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  • It is without doubt that the vagina plays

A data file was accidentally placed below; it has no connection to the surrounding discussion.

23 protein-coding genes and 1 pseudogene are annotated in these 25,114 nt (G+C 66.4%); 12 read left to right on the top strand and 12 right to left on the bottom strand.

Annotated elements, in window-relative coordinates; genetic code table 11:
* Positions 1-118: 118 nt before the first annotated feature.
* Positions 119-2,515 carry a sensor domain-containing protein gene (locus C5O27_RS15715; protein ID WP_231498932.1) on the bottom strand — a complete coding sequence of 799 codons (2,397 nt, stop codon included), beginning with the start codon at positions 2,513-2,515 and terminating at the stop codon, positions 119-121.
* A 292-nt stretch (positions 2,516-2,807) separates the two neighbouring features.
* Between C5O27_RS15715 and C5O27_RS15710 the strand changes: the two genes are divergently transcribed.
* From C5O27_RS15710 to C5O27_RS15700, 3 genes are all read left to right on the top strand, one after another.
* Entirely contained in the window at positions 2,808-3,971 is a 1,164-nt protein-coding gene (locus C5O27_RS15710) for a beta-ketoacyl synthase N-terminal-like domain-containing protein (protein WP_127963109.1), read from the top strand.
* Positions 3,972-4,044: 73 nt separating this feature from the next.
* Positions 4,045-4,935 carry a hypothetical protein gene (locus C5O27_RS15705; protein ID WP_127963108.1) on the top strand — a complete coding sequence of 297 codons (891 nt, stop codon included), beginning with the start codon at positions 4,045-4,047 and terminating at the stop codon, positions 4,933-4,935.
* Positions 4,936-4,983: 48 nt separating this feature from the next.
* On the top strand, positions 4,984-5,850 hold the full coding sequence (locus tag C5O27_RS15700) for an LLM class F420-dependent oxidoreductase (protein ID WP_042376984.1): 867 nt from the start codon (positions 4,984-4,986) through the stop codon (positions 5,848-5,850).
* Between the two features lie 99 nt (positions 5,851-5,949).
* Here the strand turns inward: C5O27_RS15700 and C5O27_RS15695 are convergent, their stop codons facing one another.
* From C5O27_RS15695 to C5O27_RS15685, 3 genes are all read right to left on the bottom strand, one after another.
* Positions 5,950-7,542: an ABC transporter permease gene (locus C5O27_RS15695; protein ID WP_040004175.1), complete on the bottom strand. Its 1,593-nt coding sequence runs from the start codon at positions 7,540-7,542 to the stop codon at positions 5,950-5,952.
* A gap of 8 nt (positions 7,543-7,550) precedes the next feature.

It is without doubt that the vagina plays a significant role in the perception of coital stimulation leading to sexual arousal and, finally, orgasm. In response to sensory stimulation, relaxation of vaginal vascular and nonvascular smooth muscle occurs, resulting in an increase in local blood flow and lubrication. The diameter of the vaginal lumen also increases, thus allowing penetration of the male penis during sexual intercourse. Nevertheless, the mediators and mechanisms contributing to this process are still poorly understood 1, 2. It has been suggested that vasoactive peptides, such as the vasoactive intestinal polypeptide (VIP), natriuretic peptides (NPs), and bradykinin (BK), are among those non‐adrenergic, non‐cholinergic, and non‐nitrinergic endogenous compounds presumably mediating the physiological responses during sexual activity 3, 4, 5. These peptides act through the binding to specific receptors, thereby triggering the production of intracellular cyclic nucleotides cyclic adenosine monophosphate (AMP) and/or cyclic guanosine monophosphate. This, in turn, leads to the relaxation of genital vascular and nonvascular smooth muscle. It has been proposed that the normal female arousal process is dependent on the balance between the activity of vasodilator peptides, such as VIP, C‐type NP (CNP) and BK, and vasoconstrictor peptides, such as endothelin‐1 (ET‐1), angiotensin II (Ang II) and neuropeptide Y. The metabolism of those peptides is under the control of an enzyme known as neutral endopeptidase (NEP). NEP, which is located on the cell surface, is dependent on the presence of Zn2+ and catalyzes the degradation of several endogenous peptides, including CNP, BK, VIP, substance P, and Ang II, via an endoproteolytic action toward hydrophobic amino acids. The enzyme shares a structural similarity with the so‐called endothelin‐converting enzyme (ECE) and was initially isolated from renal epithelial Domiphen Bromide sale cells. However, it is also expressed in vascular endothelial and smooth muscle cells 6, 7, 8, 9, 10. In addition to the degradation of vasoactive peptides, NEP also catalyzes the conversion of big endothelin‐1 (Big ET‐1) into ET‐1, a potent vasoconstrictor peptide [11]. Extensive knowledge of the function of endopeptidases and the mechanisms regulating their activity has made identification of novel inhibitors of these enzymes and their application to clinical treatment a focal interest. Inhibition of endopeptidases may increase the concentration of peptides in various vascular and nonvascular tissues, thereby exerting specific clinical effects [12]. Clinical studies have provided evidence that an increase in the physiological levels of vasodilator peptides, such as BK, CNP, VIP, and a decrease of vasoconstrictor peptides (such as Ang II, ET‐1), mediated via the inhibition of their degradation/production, are sufficient to bring about therapeutic effects. In humans, NEP inhibitors are actually being considered a treatment for hypertension and cardiovascular diseases [13]. Although the role of endogenous peptides in the control of genital smooth muscle tone has been investigated mainly in human male penile erectile tissue (corpus cavernosum penis), to date only a few studies have been conducted to investigate the role of endogenous peptides in the control of the vagina. Up until today, no study has considered the potential role of endopeptidase inhibition to influence human vaginal smooth muscle tone. In order to elucidate further the significance of endopeptidases inhibitor and endogenous vasoactive peptides in the control of vaginal smooth muscle tone, tissue bath experiments were carried out to evaluate the effects of the endopeptidase inhibitor KC 12615 on the reversion of tension induced by ET‐1 of isolated human vaginal smooth muscle tissue in response to BK, CNP, or VIP. The effects were also investigated of KC 12615 on the contraction of vaginal smooth musculature mediated by Big ET‐1, a precursor of ET‐1.